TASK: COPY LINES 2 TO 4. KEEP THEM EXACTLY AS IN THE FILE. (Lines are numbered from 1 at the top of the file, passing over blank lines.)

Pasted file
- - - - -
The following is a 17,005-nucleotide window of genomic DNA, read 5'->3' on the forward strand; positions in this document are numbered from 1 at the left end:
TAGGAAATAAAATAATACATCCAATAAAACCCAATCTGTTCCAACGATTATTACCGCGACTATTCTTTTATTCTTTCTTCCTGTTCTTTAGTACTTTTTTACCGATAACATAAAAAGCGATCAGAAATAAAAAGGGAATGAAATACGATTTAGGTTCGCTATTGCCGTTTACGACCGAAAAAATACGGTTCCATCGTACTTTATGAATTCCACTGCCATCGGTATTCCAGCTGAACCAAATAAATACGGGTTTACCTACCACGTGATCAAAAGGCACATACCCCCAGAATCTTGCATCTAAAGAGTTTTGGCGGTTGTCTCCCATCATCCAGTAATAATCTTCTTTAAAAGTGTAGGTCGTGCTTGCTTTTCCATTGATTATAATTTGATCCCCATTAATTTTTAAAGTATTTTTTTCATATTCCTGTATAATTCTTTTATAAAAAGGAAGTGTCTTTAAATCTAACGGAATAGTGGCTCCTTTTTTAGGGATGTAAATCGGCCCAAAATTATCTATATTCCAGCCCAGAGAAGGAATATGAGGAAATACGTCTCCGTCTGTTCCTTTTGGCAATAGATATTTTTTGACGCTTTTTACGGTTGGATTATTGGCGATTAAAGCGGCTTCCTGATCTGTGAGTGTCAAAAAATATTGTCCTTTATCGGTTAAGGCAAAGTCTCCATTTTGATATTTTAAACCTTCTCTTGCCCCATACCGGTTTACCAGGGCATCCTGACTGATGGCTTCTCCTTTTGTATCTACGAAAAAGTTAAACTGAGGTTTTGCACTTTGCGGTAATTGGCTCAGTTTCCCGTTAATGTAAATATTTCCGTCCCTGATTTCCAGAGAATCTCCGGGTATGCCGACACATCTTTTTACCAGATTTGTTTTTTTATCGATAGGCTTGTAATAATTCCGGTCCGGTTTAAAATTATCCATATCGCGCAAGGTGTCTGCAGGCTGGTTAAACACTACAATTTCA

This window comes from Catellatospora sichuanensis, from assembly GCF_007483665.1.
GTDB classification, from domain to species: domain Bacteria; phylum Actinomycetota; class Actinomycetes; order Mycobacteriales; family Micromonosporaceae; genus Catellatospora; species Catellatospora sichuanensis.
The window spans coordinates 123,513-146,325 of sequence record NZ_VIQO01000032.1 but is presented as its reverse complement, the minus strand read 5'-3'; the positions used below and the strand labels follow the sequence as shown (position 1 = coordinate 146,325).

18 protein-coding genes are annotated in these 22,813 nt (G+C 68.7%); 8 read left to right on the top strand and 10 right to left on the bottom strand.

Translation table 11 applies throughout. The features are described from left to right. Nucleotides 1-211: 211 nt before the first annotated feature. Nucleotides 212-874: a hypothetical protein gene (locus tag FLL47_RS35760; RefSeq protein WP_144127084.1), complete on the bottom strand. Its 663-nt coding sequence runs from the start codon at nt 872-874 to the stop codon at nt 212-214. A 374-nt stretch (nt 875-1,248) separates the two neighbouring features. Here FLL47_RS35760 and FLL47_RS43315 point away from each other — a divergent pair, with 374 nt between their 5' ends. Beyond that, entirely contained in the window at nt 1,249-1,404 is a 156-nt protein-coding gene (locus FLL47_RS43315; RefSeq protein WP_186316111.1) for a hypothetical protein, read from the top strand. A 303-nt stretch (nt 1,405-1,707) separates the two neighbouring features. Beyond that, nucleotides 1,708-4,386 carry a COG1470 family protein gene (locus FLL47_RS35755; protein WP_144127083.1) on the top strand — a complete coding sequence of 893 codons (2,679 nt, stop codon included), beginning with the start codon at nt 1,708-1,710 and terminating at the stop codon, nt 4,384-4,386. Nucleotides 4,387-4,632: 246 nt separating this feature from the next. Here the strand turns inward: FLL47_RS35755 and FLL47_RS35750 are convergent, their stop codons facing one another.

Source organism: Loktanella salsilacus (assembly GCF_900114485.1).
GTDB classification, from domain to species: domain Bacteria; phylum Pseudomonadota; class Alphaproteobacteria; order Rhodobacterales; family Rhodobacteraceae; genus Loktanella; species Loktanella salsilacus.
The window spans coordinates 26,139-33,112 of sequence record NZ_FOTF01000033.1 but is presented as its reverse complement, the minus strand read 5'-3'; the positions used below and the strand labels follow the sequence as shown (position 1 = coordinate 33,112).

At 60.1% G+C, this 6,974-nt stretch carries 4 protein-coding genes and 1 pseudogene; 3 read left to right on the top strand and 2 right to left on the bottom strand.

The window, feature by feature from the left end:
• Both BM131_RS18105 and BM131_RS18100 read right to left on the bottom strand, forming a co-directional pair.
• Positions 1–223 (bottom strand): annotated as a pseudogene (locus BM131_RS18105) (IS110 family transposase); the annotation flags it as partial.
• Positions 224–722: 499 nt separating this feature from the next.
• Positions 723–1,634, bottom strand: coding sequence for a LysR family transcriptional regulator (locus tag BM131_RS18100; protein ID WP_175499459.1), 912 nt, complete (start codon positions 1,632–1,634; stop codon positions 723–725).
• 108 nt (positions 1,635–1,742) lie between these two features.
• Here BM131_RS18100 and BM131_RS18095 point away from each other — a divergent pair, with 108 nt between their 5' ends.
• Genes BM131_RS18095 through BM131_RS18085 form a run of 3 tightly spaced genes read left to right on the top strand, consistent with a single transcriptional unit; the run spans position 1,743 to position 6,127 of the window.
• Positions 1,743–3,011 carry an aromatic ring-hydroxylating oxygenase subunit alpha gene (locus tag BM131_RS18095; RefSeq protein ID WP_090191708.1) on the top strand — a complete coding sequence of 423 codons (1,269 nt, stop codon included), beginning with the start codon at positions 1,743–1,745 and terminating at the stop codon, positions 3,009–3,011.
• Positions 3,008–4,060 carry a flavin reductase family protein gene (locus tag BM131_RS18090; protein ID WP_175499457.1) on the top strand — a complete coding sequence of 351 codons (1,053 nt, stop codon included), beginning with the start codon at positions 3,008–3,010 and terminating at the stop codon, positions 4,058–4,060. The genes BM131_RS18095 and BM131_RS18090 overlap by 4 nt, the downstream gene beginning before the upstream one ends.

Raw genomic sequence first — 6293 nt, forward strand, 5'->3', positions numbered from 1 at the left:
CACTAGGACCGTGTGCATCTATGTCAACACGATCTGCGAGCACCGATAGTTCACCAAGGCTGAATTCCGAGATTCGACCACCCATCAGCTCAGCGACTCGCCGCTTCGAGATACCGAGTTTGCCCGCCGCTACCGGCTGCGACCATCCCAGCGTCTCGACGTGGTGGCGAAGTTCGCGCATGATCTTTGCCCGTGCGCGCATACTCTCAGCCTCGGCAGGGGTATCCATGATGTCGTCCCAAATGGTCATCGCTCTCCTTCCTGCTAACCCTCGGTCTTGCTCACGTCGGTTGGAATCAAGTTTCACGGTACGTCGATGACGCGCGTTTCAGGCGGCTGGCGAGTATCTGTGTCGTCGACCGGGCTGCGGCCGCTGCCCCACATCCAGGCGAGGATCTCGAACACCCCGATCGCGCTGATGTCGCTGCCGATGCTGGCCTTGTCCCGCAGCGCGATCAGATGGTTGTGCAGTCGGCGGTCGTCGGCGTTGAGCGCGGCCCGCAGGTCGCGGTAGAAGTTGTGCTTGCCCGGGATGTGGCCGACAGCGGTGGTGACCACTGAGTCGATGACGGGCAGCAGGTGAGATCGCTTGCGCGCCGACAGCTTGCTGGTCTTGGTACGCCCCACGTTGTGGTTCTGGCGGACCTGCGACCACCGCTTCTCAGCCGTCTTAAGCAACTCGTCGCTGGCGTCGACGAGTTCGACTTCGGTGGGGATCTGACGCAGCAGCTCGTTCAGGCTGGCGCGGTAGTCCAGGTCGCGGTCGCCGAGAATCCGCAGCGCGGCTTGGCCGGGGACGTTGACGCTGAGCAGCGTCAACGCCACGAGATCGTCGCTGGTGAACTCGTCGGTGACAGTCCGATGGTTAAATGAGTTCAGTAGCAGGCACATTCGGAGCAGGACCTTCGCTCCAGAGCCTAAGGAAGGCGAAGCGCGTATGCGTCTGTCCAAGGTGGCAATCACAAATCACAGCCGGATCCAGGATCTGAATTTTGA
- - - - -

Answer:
TAGGAAATAAAATAATACATCCAATAAAACCCAATCTGTTCCAACGATTATTACCGCGACTATTCTTTTATTCTTTCTTCCTGTTCTTTAGTACTTTTTTACCGATAACATAAAAAGCGATCAGAAATAAAAAGGGAATGAAATACGATTTAGGTTCGCTATTGCCGTTTACGACCGAAAAAATACGGTTCCATCGTACTTTATGAATTCCACTGCCATCGGTATTCCAGCTGAACCAAATAAATACGGGTTTACCTACCACGTGATCAAAAGGCACATACCCCCAGAATCTTGCATCTAAAGAGTTTTGGCGGTTGTCTCCCATCATCCAGTAATAATCTTCTTTAAAAGTGTAGGTCGTGCTTGCTTTTCCATTGATTATAATTTGATCCCCATTAATTTTTAAAGTATTTTTTTCATATTCCTGTATAATTCTTTTATAAAAAGGAAGTGTCTTTAAATCTAACGGAATAGTGGCTCCTTTTTTAGGGATGTAAATCGGCCCAAAATTATCTATATTCCAGCCCAGAGAAGGAATATGAGGAAATACGTCTCCGTCTGTTCCTTTTGGCAATAGATATTTTTTGACGCTTTTTACGGTTGGATTATTGGCGATTAAAGCGGCTTCCTGATCTGTGAGTGTCAAAAAATATTGTCCTTTATCGGTTAAGGCAAAGTCTCCATTTTGATATTTTAAACCTTCTCTTGCCCCATACCGGTTTACCAGGGCATCCTGACTGATGGCTTCTCCTTTTGTATCTACGAAAAAGTTAAACTGAGGTTTTGCACTTTGCGGTAATTGGCTCAGTTTCCCGTTAATGTAAATATTTCCGTCCCTGATTTCCAGAGAATCTCCGGGTATGCCGACACATCTTTTTACCAGATTTGTTTTTTTATCGATAGGCTTGTAATAATTCCGGTCCGGTTTAAAATTATCCATATCGCGCAAGGTGTCTGCAGGCTGGTTAAACACTACAATTTCA

This window comes from Catellatospora sichuanensis, from assembly GCF_007483665.1.
GTDB classification, from domain to species: domain Bacteria; phylum Actinomycetota; class Actinomycetes; order Mycobacteriales; family Micromonosporaceae; genus Catellatospora; species Catellatospora sichuanensis.